Cultivating culture:

Another pillar of Sweetgreen’s community is its employees. To foster unity and culture, Sweetgreen follows six core values. “We try to use our core values when making decisions for everything from hiring to performance management,” Ru says. “What makes somebody successful at Sweetgreen, whether you work in the restaurants or in the corporate office, is that you have to be connected to the mission.”

One example of Sweetgreen’s culture in action is the “Sweet Talk.” Before each shift, the team has a brief meeting, “like a team huddle,” Ru says. “We believe in the idea of servant leadership. Our managers are kind of coaches as well as students of the community. Some of the best ideas at Sweetgreen come from our team members in our restaurants.”

By leading with values and holding space for innovation, Sweetgreen is cultivating corporate culture that resonates throughout the organization. This leads to an increased sense of purpose and commitment from the team.

Scaling intimacy:

Sweetgreen’s internal and external network are built on shared values. “The biggest challenge is proving you can scale healthy, fast food and real food,” Ru says. “What keeps us up at night is how to create intimacy at scale. It doesn’t just relate to social impact it also relates to the food we serve, our team and customer service.” One of the ways Sweetgreen does that is by offering dishes with regional and seasonal ingredients like the citrus shrimp and avocado bowl only available in Miami or the fall menu. 

Technology is also an increasingly integral component for bowing food service companies. Technology can help scale intimacy. Sweetgreen integrates technology with initiatives like its app and the Outpost program. 

While useful, technology must be integrated with a grain of salt. “At Sweetgreen there’s this tension and balance between staying ahead of the curve on technology, but remembering that we are a food company first and a technology company second,” Ru says. By leading with values that run through culture, technology and product, Sweetgreen meets that challenge.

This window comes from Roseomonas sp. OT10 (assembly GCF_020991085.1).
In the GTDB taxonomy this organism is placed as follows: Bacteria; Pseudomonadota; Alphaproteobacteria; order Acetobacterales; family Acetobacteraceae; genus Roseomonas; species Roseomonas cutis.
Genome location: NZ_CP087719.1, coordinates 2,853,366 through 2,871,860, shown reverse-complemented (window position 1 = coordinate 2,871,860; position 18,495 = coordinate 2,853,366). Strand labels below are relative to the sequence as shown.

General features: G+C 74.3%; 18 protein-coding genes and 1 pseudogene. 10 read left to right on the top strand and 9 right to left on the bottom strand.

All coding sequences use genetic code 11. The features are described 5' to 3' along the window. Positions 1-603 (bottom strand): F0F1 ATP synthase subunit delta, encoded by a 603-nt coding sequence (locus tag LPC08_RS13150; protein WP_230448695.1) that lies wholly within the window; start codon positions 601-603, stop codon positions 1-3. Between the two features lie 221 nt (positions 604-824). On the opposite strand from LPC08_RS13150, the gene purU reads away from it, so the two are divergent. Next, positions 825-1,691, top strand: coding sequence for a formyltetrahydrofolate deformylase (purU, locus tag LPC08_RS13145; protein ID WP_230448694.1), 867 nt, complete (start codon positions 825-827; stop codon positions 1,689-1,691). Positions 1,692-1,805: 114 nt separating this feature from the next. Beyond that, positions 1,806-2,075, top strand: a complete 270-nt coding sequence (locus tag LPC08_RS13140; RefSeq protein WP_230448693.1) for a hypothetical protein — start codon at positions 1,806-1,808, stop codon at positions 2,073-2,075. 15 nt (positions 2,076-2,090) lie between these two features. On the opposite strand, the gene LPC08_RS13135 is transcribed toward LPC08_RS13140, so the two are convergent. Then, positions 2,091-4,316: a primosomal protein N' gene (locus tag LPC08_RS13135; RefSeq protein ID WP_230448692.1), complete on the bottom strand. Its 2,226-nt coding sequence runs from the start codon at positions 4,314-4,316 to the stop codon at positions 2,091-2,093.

Authentic marketing:

Another aspect of scaling intimacy is storytelling. To help promote sustainable foods, Sweetgreen partners with individuals and organizations that add authenticity to the company’s messaging. “It always comes back to how you integrate the mission and impact into these campaigns,” Ru says. 

A great example of Sweetgreen’s genuine approach to marketing healthy and eco-friendly products with “style and substance” is its partnership with David Chang focused on the benefits of eating kelp. “It’s not something that you would order at Sweetgreen or in a salad normally, but it has one of the best regenerative qualities.” Chung, who’s Korean, grew up eating the ocean-grown green. “If we bring David into the conversation and we create more fun, engaging marketing around it, we can make it part of mainstream culture.”

By working with partners that bring a unique perspective and approach to real healthy foods, Sweetgreen is able to present alternative dishes in an appealing way while addressing issues like sustainability and climate.

COVID-19 Response:

Like so many businesses, Sweetgreen has had to adapt to the pandemic. “COVID-19 has forced us to become more entrepreneurial. It’s made us think like we were back to that first restaurant,” the co-founder says.